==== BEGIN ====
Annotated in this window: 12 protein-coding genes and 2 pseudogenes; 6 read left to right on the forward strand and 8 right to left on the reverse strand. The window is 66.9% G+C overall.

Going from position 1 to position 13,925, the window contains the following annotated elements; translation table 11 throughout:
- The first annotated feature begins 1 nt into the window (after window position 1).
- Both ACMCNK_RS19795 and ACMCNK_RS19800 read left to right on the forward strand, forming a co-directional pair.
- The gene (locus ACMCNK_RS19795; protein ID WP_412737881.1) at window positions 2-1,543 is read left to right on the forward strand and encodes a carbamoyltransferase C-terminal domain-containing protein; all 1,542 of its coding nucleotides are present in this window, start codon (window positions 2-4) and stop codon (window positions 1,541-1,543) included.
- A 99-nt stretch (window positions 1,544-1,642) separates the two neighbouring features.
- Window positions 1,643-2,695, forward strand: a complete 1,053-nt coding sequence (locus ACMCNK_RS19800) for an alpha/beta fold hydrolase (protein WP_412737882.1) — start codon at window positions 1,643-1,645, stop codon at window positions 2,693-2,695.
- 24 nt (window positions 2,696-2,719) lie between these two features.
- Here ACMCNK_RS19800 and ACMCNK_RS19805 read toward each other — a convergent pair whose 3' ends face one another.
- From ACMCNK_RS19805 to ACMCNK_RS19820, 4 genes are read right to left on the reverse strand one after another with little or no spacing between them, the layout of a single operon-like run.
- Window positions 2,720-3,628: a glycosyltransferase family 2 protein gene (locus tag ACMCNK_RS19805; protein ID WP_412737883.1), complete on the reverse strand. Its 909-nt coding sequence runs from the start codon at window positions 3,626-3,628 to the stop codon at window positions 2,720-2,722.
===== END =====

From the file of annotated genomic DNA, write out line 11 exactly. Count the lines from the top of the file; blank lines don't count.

- Window positions 2,720-3,628: a glycosyltransferase family 2 protein gene (locus tag ACMCNK_RS19805; protein ID WP_412737883.1), complete on the reverse strand. Its 909-nt coding sequence runs from the start codon at window positions 3,626-3,628 to the stop codon at window positions 2,720-2,722.